You began to get your name out there by appearing on Whose Line Is It Anyway?, and you are still involved with the series to this day. What have you taken away from that experience?

If someone would have told me that I would have made a name and had a jumping off point from doing improv on TV, I wouldn’t have believed them. I was a fan of the original Whose Line? on British TV, but I didn’t think it could work over here, and I certainly never saw myself on it. I was just a fan. Like I said, I always thought that if I was going to make it, it would be by doing theater, and maybe by some chance I would then get a shot on a primetime drama. Comedy was never in my mind to do. It was just a tool that I use to keep my mind sharp.

I think the thing I take away from Whose Line?, it’s the life lesson that I teach when I teach acting classes or improvisational classes, and to misquote James Brown, ‘If you stay ready, you ain’t got to get ready.’ Doing improvisation at night with my group out here in LA called the House Full of Honkeys for those five people in North Hollywood made me ready for Whose Line?. All my years of musical theater, all my years of dialect work, all my years of singing, that one second when someone said, ‘Hey, come audition for me,’ I was ready.

Is there an episode of Whose Line? that is your absolute favorite?

I don’t have a favorite, but I have those that live in my heart and make me happy, and those are the ones where I got to appear with Robin Williams and Whoopi Goldberg. When I was a kid, those were two people that I looked at and went, wow. How do you do that? How do you act like that? How do you become someone else? How do you just talk and then you become this person, and then you go over here and do this? How do you do that? To be on a platform where I get to share the stage, and then have them go, ‘Wayne, I’m so happy to be sharing the stage with you!’ What? How is that possible? Still to this day, two of my fondest memories.

We will get to see you show off your dramatic acting chops in the upcoming Showtime series American Gigolo. Who do you play?

Yes! I don’t know when our season starts, but it’s going to be soon. I play a guy named Lorenzo, who like Julian, who is the titular American Gigolo and is played by Jon Bernthal, has been in prison. Julian gets out, and I am there waiting for him. You learn that I’m his best friend and we were brought together when we were teenagers. I’ve known him his whole life, and I try to help him through this section of his life, which I’m not going to give away, but I am there with him. Getting a chance to work side by side with John was a dream come true.

On a personal level, you are a major ally for LGBTQ people. What makes the queer community so special to you?

I’m going to say, and I want to choose my words carefully because I hope you understand where I’m coming from. It isn’t just that the queer community is special to me. It’s that I have people who are in the queer community that I cannot live without. I have had these people in my life since I was a teenager, and through my relationships with them, I then learned how to be a better person.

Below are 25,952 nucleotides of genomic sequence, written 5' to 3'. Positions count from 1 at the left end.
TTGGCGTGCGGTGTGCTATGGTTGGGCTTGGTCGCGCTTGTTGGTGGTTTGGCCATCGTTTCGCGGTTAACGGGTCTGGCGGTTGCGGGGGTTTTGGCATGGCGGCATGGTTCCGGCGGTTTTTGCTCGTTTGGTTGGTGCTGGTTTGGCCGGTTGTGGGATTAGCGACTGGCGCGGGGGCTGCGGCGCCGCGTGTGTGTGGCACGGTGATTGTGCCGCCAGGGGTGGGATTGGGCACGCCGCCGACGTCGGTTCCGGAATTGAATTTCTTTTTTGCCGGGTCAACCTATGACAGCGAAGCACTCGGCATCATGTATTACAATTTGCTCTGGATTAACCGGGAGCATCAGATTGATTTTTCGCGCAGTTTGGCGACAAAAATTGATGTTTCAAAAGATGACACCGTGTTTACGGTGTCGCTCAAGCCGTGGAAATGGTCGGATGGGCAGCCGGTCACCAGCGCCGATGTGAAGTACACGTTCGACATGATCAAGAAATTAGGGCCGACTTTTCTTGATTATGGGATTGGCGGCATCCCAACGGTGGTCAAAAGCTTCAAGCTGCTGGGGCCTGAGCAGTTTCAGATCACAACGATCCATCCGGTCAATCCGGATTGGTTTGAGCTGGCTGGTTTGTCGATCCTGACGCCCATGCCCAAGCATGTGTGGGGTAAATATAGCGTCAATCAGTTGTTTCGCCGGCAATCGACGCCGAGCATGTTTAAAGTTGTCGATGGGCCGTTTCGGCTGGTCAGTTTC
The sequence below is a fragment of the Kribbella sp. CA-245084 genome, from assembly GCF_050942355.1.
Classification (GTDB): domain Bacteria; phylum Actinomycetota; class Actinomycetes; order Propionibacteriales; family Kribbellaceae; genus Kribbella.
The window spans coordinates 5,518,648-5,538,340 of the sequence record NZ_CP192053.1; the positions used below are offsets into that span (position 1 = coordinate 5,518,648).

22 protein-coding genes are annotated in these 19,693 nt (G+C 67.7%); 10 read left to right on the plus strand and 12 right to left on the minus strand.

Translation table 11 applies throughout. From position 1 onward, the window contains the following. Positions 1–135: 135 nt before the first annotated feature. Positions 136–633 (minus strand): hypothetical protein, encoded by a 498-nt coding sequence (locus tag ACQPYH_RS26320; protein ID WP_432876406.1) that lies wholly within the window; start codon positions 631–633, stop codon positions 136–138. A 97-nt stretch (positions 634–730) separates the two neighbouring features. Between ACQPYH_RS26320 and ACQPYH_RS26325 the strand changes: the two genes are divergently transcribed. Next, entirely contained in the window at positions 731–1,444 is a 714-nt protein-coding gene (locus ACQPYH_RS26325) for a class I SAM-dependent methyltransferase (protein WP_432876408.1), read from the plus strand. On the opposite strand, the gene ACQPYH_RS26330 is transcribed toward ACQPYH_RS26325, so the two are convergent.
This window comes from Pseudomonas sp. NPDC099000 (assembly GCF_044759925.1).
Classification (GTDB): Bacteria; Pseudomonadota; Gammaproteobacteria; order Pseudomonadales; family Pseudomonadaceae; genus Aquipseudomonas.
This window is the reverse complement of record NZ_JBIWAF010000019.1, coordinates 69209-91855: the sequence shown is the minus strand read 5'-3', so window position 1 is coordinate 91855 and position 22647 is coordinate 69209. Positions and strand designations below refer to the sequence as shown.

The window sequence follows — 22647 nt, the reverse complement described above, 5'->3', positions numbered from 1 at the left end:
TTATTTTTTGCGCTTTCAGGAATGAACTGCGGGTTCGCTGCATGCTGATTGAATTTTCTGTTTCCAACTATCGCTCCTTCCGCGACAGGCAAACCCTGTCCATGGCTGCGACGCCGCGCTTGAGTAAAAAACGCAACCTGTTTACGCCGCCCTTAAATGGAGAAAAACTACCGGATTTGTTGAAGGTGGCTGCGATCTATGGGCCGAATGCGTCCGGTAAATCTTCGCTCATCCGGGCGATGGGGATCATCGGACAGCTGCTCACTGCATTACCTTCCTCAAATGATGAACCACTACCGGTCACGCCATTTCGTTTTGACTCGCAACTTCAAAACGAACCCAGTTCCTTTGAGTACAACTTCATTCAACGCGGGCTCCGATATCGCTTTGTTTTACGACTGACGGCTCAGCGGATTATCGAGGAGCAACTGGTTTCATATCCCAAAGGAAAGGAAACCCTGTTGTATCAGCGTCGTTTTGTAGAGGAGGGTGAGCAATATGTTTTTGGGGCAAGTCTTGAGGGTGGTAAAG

Growing up in Orlando, Florida, I saw racism every day. Black ol’ me, I saw racism every day, but I was a nerd and totally unobservant to the way that someone would talk to someone they perceived as lesser than because they thought they were gay, lesbian, or trans. The things that they would say to these other kids while I was in high school that I did not pay attention to because I only thought about the crime of racism.

It wasn’t until later that I began to assemble my tribe of people that I love. Oh, it just so happens that you’re gay, you’re a lesbian, and you’re trans. I went, wait a minute. The world shits on you too? I can’t let that happen. With me, I was just used to it and it’s a fight that I think every person of color goes through. I just wasn’t aware, and even one of my dearest teachers, the woman that is responsible, Karen Ruggiero, I love you, she’s responsible for me being an actor and following my dreams.

It wasn’t until later in our relationship did the anvil hit me on my head. So, that’s why the queer community is special to me. It’s not special because it’s a cause, it’s special because this is my family, and the queer community has given me love. They’ve given me people that I’ve gotten to make art with, and they’ve given me people that accept me, hands down. That’s why I will fight and use my voice.

You are also a mental health advocate who has been very open about your dealing with depression. What are you doing to help people become more open and comfortable with their mental health?

Since I am not a therapist, I think all I can do is just continue to be transparent, which was something I was so scared and nervous to do. At one point, I thought if I told people that I suffer from depression and have taken medication, they would perceive me as weak. I would lose my job, no one would want to hire me – that story that you tell yourself.

Once I was able to stand up and get rid of that narrative, I was able to say, hey, I suffer from depression, I have bad days, I have those intrusive thoughts, these things go on with me. People who think Wayne doesn’t have any problems, he makes me laugh, they will realize that any person can feel that way. It’s okay for you to.

It’s human, and the reason that I even came to that realization was because of Robin Williams. When Robin passed, that was all I needed. I went, okay, done. I’m going to get help, I’m going to talk, and I’m going to talk loudly. If you have an illness of any kind, you go to a doctor, right? Why wouldn’t you do that for your mind?

What more do you hope to accomplish with your career and platform?

All of it, but I think right now at this point in my life, I’m going to alter the way, because words have power, I’m going to alter the way that I set myself up for failure. I think a lot of us do it, no matter your occupation. I’m going to take negative speech out of my language and stop the comparisons. Like, why am I not there when I see this guy doing a movie, blah, blah blah. But there’s somebody out there going, man, I wish I had what Wayne had. Then there’s somebody down the street looking at that dude going, I wish I had what that dude has. You don’t get anywhere with that, so I’m taking that out of my speech. All I want to do is create and make myself happy, and in the process of making myself happy, I want to make you and other people happy. If I’ve done that, then everything else will come.

Before we wrap up, are there any other upcoming projects or anything else you’d like to mention or plug?

You can watch me on the final season of The Good Fight on CBS where I play Audra McDonald’s love interest, you can watch me on Whose Line? and Let’s Make a Deal, and keep an eye out for American Gigolo. Other than that, I think that’s it!

Stay up-to-date and connect with Brady by following him on Instagram and TikTok. Click HERE for more information and to purchase tickets for the Hollywood Bowl’s production of Kinky Boots.